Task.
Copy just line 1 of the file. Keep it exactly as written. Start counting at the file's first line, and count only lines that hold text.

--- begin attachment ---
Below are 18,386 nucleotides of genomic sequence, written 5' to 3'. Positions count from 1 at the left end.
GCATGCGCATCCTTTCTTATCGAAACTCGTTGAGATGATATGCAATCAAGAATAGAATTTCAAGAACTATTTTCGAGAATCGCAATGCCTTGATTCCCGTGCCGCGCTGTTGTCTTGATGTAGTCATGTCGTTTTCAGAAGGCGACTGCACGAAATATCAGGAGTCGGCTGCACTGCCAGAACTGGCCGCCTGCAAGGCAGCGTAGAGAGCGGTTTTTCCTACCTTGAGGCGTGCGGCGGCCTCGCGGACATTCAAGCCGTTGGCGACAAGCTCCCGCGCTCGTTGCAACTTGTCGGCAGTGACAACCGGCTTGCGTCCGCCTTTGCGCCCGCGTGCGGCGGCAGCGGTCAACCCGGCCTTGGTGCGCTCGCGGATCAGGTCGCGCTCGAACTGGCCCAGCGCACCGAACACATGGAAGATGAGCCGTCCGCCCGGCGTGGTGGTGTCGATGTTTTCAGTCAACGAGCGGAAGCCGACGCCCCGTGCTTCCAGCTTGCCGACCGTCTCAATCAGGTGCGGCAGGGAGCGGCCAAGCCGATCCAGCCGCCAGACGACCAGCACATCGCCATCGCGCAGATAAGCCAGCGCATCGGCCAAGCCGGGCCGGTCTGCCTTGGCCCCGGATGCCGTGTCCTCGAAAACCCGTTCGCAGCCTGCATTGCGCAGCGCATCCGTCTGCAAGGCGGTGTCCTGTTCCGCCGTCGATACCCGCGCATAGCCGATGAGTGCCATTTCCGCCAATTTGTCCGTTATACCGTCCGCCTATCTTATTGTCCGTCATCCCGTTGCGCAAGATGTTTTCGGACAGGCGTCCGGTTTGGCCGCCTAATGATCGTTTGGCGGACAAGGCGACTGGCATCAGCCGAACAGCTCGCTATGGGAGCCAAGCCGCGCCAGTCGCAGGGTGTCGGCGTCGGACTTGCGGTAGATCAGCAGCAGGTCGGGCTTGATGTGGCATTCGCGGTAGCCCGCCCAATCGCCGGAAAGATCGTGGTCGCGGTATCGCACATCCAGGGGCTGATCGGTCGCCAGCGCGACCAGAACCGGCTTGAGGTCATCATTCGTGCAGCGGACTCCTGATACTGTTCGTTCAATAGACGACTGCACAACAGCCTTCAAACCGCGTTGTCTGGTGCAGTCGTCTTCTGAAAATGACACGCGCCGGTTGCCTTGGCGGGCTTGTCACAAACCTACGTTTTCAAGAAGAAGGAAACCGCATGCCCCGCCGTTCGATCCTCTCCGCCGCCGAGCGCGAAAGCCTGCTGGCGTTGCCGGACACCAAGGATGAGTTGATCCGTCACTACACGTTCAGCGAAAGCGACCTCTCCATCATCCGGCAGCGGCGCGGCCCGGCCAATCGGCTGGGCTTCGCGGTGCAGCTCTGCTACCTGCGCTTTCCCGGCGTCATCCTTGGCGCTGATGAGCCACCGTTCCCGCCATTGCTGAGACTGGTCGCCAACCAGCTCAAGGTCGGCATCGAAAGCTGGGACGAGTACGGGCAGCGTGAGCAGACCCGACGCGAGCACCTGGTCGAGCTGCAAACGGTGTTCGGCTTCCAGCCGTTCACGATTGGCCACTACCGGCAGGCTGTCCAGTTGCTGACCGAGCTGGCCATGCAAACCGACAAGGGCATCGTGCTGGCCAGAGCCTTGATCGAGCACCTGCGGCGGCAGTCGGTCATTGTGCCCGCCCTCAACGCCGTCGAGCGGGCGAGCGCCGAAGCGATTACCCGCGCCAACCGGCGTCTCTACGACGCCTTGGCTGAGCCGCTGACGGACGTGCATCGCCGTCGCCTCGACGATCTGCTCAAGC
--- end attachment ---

Below are 18,386 nucleotides of genomic sequence, written 5' to 3'. Positions count from 1 at the left end.